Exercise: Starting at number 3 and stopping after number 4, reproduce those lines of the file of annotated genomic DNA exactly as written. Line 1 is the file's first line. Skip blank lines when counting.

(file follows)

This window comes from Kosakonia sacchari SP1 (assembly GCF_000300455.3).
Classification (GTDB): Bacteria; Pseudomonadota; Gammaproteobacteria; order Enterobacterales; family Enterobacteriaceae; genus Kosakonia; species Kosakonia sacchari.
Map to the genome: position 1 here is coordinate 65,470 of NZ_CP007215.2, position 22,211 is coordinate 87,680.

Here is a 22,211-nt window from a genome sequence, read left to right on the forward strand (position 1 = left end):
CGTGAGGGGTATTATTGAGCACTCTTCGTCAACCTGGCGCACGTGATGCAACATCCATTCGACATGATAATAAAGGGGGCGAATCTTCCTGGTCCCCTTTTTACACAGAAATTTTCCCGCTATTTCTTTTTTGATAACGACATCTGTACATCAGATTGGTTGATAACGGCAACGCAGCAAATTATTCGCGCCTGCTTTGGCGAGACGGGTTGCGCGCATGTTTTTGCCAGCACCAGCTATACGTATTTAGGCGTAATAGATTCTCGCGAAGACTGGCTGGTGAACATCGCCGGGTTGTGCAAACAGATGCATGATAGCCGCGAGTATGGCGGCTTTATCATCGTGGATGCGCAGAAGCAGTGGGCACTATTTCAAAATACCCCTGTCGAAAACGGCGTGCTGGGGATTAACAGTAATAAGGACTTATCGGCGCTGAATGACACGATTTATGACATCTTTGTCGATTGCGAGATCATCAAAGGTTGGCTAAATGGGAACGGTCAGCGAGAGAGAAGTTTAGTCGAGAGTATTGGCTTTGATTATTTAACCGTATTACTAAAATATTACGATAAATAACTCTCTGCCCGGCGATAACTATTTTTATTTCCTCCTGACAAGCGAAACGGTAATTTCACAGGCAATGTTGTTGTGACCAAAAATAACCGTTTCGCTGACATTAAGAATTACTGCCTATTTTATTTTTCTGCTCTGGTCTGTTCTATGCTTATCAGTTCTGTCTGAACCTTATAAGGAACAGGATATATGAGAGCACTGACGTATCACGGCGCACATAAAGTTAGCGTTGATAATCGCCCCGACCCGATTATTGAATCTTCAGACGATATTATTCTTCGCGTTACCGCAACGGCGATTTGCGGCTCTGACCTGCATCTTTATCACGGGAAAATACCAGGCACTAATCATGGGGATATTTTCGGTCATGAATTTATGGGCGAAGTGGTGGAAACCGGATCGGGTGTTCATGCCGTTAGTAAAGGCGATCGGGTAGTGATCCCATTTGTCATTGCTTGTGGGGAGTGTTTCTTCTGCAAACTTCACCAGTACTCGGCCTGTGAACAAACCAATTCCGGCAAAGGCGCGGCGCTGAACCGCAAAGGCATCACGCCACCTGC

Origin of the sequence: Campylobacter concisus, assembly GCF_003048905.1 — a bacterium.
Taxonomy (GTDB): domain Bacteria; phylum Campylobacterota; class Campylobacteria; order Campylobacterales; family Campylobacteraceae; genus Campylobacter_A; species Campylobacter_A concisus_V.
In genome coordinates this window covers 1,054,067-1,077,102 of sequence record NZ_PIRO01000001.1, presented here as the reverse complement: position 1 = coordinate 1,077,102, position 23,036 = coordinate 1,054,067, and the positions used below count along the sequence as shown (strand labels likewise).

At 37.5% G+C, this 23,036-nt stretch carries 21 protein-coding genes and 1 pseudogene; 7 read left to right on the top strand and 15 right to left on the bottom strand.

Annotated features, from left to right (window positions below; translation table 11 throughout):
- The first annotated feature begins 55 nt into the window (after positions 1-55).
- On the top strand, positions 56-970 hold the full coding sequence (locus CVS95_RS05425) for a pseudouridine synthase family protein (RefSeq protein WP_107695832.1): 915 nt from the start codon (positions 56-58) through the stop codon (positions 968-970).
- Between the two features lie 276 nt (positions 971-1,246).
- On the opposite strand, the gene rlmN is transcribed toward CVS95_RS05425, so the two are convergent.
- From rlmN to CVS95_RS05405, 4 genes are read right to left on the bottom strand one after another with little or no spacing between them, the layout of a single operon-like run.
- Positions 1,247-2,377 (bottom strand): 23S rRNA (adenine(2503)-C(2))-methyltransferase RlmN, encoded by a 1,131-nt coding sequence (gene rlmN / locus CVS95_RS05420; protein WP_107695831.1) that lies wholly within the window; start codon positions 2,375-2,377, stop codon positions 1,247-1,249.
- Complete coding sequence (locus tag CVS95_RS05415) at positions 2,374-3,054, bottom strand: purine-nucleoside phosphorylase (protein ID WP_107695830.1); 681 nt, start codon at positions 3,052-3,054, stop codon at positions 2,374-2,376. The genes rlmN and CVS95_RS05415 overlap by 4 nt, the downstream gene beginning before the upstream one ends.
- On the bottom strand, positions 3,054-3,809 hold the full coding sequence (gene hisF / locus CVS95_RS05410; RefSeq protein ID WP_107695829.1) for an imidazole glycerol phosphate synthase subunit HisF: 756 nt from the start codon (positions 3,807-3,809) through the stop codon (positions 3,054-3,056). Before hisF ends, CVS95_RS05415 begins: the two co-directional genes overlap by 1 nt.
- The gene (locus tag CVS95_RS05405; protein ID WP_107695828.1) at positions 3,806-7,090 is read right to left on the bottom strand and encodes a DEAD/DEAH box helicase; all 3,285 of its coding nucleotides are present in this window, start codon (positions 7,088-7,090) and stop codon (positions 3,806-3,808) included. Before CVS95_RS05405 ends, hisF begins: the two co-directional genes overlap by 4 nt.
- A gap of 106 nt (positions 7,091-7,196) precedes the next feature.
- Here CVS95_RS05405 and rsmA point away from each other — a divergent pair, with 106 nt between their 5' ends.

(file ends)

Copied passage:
Map to the genome: position 1 here is coordinate 65,470 of NZ_CP007215.2, position 22,211 is coordinate 87,680.

Here is a 22,211-nt window from a genome sequence, read left to right on the forward strand (position 1 = left end):